A little while back I listened to this interview with Stephan Guyenet from Whole Health Source blog did with Chris Kresser of The Healthy Skeptic. I highly recommend listening to this, there's lots of info there. Stephan discussed various theories on obesity such as Omega 6's, gut flora, inflammation/immune disorders, etc.
Without trying to put words in Stephan's mouth, my overarching take-away message was that Stephan believes that our bodies have "set points" managed by an "adipostat" located in the hypothalamus. The major hormone involved with the adipostat is leptin. Leptin is secreted by fat cells and circulating levels are associated with one's level of fat mass. The theory is that something throws off the adipostat, and that something leads to leptin resistance of the hypothalamus. When leptin's "stop eating" signal fails to reach the brain, we overeat. Basically each of the possible causes of the obesity epidemic triggers leptin resistance triggers overeating.
OK, so Americans are eating more (150-300 cal/day on average) and getting fatter. Sounds like Calorie Balance theory to me! Gary Taubes in his NYT article stated as much as well, but then went on to write his tome to explain why evidence of Americans eating more was not supportive of Calorie Balance. I guess the mystery is why we overeat and not that we do.
I kind of like Stephan's set point theory -- it makes a lot of sense to me. But it doesn't really counter Calorie Balance, instead he offers explanations as to why we "override" our energy balance. I have to disagree that ELMM is ineffective for weight loss. That is simply not true. It works every time it is tried. Perhaps he means "ineffective" because of difficulties implementing it. But telling people just to cut carbs is no more effective. Despite claims in the New Atkins, I've yet to see any study demonstrating greater success rates and maintenance rates with LC. Yes, there are success stories out there (and I consider myself to be one), but there's no dirth of LC'ers who have regained some or all of their weight back (and I was one of those, twice). To his credit, Stephan notes that LC spontaneously causes most of us to eat less.
As for the calories out, I think Stephan, like Taubes, has gotten sucked into this notion that all exercise does is make you hungry and that everyone who exercises is stopping off for an ice cream smoothie on the way home. Yes, there's some truth to that, but not for everyone. Just because an hour of cardio doesn't offset that smoothie, it's better to have expended those calories than to just have the smoothie. I don't think it is a bad strategy at all to promote exercise of all sorts to at least prevent obesity. While burning 100 or 200 calories may not seem like all that much it does compensate for the fact that on the whole, we expend less energy in our daily lives. Just think remote control, power windows, no microwave, even featherweight vacuums. Also this study demonstrated that moderate exercise increased fat loss independent of dietary composition and did so because the exercisers essentially didn't slow down as much the rest of the day. The added fat loss was attributed to maintaining total daily energy expenditure because the calories actually expended for the exercise itself was compensated for with caloric intake. He does mention a study showing cycling sprints to be more effective for weight loss. Intuitively this sprint vs. long slow cardio seems to counter the Calorie Balance, but as I recall this type of training actually increases energy expenditure for a period following the exercise itself. (I would add that we get less ATP out of glucose under anaerobic conditions so this would also reduce the "in"). Both of these support exercise to increase the "out" side of the equation. Exercising to lose weight is not ineffective if one doesn't ignore the concurrent advice to eat less (or at least not eat more).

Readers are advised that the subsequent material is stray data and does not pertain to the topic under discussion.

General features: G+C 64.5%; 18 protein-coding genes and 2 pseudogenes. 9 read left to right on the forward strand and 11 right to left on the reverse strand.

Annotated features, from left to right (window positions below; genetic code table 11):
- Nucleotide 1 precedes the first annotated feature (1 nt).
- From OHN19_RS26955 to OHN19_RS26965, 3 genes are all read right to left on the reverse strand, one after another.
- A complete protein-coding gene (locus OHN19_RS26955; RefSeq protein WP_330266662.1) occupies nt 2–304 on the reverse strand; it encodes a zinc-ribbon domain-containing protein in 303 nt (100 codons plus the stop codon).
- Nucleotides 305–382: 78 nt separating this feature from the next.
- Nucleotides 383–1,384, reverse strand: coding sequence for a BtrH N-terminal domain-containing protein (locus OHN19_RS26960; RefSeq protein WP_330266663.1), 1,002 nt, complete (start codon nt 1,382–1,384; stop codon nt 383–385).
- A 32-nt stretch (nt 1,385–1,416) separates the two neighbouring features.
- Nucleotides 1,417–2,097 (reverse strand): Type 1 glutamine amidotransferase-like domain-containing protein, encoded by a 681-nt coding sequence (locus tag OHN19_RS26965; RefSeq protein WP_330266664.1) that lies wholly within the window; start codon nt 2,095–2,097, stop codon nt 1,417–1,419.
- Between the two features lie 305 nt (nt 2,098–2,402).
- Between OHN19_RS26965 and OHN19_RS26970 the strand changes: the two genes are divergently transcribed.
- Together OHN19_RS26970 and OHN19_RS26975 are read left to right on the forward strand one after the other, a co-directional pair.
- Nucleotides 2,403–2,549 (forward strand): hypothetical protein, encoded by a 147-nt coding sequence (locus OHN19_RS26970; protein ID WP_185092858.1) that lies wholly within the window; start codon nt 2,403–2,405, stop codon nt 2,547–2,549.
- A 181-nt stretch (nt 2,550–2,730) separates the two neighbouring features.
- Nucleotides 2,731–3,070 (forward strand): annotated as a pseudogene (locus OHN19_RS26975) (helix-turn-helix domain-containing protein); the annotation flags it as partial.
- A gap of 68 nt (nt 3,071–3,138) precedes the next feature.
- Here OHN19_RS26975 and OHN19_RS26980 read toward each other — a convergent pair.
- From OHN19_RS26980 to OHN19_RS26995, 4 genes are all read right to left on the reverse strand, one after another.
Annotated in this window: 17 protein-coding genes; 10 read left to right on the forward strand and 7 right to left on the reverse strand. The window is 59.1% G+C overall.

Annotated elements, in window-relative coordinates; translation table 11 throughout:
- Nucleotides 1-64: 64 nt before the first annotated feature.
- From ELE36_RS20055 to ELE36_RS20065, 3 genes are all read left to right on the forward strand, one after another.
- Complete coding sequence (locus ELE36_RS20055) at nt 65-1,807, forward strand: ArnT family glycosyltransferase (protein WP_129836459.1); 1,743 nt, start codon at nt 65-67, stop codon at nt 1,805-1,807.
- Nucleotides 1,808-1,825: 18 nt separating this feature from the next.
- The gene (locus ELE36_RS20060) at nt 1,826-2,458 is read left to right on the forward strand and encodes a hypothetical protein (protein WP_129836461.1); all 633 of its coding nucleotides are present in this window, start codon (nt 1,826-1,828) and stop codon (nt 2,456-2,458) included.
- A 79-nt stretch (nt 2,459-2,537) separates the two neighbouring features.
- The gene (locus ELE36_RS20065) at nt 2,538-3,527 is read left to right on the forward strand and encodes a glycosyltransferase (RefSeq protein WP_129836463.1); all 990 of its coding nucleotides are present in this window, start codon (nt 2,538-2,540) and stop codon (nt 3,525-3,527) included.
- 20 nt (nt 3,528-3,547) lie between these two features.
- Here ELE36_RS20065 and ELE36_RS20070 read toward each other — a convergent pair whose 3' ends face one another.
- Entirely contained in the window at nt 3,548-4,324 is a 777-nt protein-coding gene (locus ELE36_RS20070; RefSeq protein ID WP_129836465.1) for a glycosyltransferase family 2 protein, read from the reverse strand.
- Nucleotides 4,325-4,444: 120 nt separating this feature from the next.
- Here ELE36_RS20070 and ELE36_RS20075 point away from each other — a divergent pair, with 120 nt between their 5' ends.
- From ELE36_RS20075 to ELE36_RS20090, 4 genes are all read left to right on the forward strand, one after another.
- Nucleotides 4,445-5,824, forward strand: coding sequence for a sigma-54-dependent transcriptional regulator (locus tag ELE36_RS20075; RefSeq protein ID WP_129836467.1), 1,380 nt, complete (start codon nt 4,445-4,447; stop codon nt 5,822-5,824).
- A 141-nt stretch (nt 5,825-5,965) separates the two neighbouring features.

None of the obesity epidemic theories dispel the Calorie Balance. Some go to explaining why some may overeat and/or become less active to get the ball rolling towards obesity, but it is physically impossible to accumulate fat mass w/o taking in more energy than is expended. And I'm skeptical that these theories explain why we overate so much in the first place, as much as they may explain why we continue to overeat even after becoming considerably overfat. Many of the proposed culprits (fructose, white wheat flour, veggie oils) have been around in relative abundance since before this epidemic started and they didn't prompt overeating then.